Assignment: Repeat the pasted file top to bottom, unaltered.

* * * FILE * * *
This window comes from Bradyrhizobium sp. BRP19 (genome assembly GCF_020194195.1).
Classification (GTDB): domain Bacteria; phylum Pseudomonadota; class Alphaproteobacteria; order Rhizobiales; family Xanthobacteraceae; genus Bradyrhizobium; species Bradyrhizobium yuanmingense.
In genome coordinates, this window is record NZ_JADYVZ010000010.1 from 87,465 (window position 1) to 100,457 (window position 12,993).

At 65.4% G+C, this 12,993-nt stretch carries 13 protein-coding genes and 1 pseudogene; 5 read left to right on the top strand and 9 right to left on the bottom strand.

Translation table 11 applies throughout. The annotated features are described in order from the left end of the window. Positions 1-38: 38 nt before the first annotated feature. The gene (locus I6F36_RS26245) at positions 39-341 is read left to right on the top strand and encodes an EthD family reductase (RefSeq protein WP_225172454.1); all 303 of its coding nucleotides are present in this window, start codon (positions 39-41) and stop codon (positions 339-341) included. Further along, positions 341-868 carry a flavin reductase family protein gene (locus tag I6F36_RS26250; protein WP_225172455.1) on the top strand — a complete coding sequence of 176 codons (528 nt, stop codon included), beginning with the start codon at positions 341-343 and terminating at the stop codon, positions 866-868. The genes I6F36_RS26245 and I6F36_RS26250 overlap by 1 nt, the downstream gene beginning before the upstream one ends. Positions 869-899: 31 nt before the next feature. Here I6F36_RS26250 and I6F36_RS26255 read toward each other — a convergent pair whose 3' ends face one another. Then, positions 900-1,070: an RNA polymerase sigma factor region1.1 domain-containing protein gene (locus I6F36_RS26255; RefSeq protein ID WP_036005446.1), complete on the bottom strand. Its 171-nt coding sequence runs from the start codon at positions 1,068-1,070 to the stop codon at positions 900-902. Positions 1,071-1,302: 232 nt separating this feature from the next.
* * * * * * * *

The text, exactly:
This window comes from Bradyrhizobium sp. BRP19 (genome assembly GCF_020194195.1).
Classification (GTDB): domain Bacteria; phylum Pseudomonadota; class Alphaproteobacteria; order Rhizobiales; family Xanthobacteraceae; genus Bradyrhizobium; species Bradyrhizobium yuanmingense.
In genome coordinates, this window is record NZ_JADYVZ010000010.1 from 87,465 (window position 1) to 100,457 (window position 12,993).

At 65.4% G+C, this 12,993-nt stretch carries 13 protein-coding genes and 1 pseudogene; 5 read left to right on the top strand and 9 right to left on the bottom strand.

Translation table 11 applies throughout. The annotated features are described in order from the left end of the window. Positions 1-38: 38 nt before the first annotated feature. The gene (locus I6F36_RS26245) at positions 39-341 is read left to right on the top strand and encodes an EthD family reductase (RefSeq protein WP_225172454.1); all 303 of its coding nucleotides are present in this window, start codon (positions 39-41) and stop codon (positions 339-341) included. Further along, positions 341-868 carry a flavin reductase family protein gene (locus tag I6F36_RS26250; protein WP_225172455.1) on the top strand — a complete coding sequence of 176 codons (528 nt, stop codon included), beginning with the start codon at positions 341-343 and terminating at the stop codon, positions 866-868. The genes I6F36_RS26245 and I6F36_RS26250 overlap by 1 nt, the downstream gene beginning before the upstream one ends. Positions 869-899: 31 nt before the next feature. Here I6F36_RS26250 and I6F36_RS26255 read toward each other — a convergent pair whose 3' ends face one another. Then, positions 900-1,070: an RNA polymerase sigma factor region1.1 domain-containing protein gene (locus I6F36_RS26255; RefSeq protein ID WP_036005446.1), complete on the bottom strand. Its 171-nt coding sequence runs from the start codon at positions 1,068-1,070 to the stop codon at positions 900-902. Positions 1,071-1,302: 232 nt separating this feature from the next.